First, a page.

Buddhist ethics aims to identify and evaluate the different ethical (and metaethical) positions advanced in Buddhist texts. Researchers in the mainstream of philosophy and psychology have begun to appreciate the promise of Buddhist ethical discourse on such topics as the nature of the persons, freedom, attention training, and emotional regulation. The growth of Buddhist ethics as a discipline has also led Western teachers and practitioners of Buddhism to apply its tenets to contemporary issues and problems. This conference endeavors to further advance the project of Buddhist ethics through constructive transdisciplinary dialogue.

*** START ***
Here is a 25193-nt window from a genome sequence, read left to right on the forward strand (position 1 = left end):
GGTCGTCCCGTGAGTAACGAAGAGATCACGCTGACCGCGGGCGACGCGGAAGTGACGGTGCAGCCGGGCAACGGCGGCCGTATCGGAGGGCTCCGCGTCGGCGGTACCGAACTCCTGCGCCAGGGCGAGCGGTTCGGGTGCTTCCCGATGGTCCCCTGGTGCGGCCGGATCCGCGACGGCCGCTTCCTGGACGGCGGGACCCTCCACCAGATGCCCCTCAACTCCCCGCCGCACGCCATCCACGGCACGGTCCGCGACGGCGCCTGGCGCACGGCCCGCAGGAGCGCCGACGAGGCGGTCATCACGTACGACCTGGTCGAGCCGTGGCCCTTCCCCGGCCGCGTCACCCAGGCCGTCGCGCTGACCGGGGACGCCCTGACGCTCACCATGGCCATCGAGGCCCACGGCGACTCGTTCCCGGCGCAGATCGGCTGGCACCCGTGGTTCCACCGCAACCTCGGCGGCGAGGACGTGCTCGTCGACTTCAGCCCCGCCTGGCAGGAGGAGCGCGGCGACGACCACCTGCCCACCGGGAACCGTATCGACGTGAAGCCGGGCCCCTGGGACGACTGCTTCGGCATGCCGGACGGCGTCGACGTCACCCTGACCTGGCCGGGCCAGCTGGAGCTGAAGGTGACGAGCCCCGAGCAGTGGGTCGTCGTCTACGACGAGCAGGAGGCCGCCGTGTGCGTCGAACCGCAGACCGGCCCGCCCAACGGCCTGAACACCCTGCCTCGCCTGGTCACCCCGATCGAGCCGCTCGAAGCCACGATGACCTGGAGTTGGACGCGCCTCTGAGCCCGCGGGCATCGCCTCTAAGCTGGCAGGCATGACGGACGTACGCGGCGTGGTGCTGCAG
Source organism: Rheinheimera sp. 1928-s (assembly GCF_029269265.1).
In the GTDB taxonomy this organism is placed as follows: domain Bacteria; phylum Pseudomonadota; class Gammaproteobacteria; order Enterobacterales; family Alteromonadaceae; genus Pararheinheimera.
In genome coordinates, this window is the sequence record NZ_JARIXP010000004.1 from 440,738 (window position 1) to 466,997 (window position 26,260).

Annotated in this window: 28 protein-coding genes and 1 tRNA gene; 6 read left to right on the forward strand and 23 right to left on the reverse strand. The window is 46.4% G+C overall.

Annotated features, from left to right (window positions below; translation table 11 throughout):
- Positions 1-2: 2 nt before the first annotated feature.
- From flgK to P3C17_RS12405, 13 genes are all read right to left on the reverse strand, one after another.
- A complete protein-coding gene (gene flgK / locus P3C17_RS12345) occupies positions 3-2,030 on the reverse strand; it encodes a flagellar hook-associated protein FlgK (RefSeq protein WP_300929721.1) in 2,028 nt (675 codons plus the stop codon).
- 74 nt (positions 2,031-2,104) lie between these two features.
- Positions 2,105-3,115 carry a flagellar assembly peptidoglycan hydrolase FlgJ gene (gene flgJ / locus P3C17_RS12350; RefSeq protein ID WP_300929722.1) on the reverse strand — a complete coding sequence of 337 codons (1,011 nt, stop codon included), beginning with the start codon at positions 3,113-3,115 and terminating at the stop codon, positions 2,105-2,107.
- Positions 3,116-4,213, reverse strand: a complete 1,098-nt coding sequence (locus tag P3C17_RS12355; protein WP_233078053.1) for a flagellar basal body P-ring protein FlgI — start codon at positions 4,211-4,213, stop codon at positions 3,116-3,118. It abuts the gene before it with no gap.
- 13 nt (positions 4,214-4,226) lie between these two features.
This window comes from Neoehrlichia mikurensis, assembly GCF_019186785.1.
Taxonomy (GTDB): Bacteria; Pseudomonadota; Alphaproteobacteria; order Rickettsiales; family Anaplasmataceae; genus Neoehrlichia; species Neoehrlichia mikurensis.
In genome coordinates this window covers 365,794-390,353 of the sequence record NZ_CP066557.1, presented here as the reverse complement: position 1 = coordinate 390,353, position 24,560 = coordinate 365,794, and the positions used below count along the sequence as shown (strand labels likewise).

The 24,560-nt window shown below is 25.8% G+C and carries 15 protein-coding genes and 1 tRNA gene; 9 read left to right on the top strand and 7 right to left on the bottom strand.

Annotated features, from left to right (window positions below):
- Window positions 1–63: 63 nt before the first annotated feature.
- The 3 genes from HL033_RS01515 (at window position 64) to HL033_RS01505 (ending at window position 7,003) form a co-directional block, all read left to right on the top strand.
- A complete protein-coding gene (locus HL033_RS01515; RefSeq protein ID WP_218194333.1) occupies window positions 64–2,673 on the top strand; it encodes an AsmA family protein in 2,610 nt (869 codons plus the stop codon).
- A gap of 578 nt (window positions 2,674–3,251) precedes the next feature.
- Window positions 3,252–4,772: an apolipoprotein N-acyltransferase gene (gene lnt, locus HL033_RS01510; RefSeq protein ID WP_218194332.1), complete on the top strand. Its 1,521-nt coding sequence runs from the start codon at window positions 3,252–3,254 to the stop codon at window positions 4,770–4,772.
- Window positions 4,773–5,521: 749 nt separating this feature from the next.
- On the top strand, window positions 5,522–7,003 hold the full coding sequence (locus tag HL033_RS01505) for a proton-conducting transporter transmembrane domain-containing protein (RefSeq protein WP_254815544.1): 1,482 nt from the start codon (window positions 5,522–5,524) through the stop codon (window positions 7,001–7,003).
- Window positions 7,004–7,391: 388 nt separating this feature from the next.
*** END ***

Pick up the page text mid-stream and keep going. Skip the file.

This event comes out of an ongoing series of groundbreaking dialogues, in the Columbia Society for Comparative Philosophy, which initially began with a multidisciplinary conference on human consciousness entitled “Mind & Reality.” It features two days of panel discussions that will be convened in the historic Low Library on the campus of Columbia University. Panel topics address provocative questions concerning the naturalization of Buddhist ethics, the nature of Buddhist ethical theory, the function of Buddhist narrative literature, the application of Buddhist ethics to social issues, the moral psychology of Buddhism, and free-will. The keynote speakers are Karl H. Potter, Damien Keown, and Walter Sinnott-Armstrong.
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